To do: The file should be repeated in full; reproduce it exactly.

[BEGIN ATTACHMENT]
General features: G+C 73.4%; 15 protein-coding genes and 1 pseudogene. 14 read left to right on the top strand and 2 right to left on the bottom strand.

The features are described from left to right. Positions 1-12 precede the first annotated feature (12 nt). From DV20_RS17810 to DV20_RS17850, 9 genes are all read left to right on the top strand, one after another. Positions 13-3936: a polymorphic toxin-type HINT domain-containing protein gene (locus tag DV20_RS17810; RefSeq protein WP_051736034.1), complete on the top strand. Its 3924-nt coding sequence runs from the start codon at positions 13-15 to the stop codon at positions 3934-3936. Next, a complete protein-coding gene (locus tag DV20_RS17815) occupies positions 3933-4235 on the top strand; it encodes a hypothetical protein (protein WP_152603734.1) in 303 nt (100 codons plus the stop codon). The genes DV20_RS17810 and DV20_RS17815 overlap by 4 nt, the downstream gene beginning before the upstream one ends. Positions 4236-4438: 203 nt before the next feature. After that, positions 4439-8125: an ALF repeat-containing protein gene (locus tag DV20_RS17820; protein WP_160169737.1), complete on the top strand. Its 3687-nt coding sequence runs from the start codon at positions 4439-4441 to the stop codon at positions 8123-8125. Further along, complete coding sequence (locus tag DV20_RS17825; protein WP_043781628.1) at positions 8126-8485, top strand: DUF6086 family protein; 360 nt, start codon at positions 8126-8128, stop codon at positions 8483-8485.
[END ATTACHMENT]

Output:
General features: G+C 73.4%; 15 protein-coding genes and 1 pseudogene. 14 read left to right on the top strand and 2 right to left on the bottom strand.

The features are described from left to right. Positions 1-12 precede the first annotated feature (12 nt). From DV20_RS17810 to DV20_RS17850, 9 genes are all read left to right on the top strand, one after another. Positions 13-3936: a polymorphic toxin-type HINT domain-containing protein gene (locus tag DV20_RS17810; RefSeq protein WP_051736034.1), complete on the top strand. Its 3924-nt coding sequence runs from the start codon at positions 13-15 to the stop codon at positions 3934-3936. Next, a complete protein-coding gene (locus tag DV20_RS17815) occupies positions 3933-4235 on the top strand; it encodes a hypothetical protein (protein WP_152603734.1) in 303 nt (100 codons plus the stop codon). The genes DV20_RS17810 and DV20_RS17815 overlap by 4 nt, the downstream gene beginning before the upstream one ends. Positions 4236-4438: 203 nt before the next feature. After that, positions 4439-8125: an ALF repeat-containing protein gene (locus tag DV20_RS17820; protein WP_160169737.1), complete on the top strand. Its 3687-nt coding sequence runs from the start codon at positions 4439-4441 to the stop codon at positions 8123-8125. Further along, complete coding sequence (locus tag DV20_RS17825; protein WP_043781628.1) at positions 8126-8485, top strand: DUF6086 family protein; 360 nt, start codon at positions 8126-8128, stop codon at positions 8483-8485.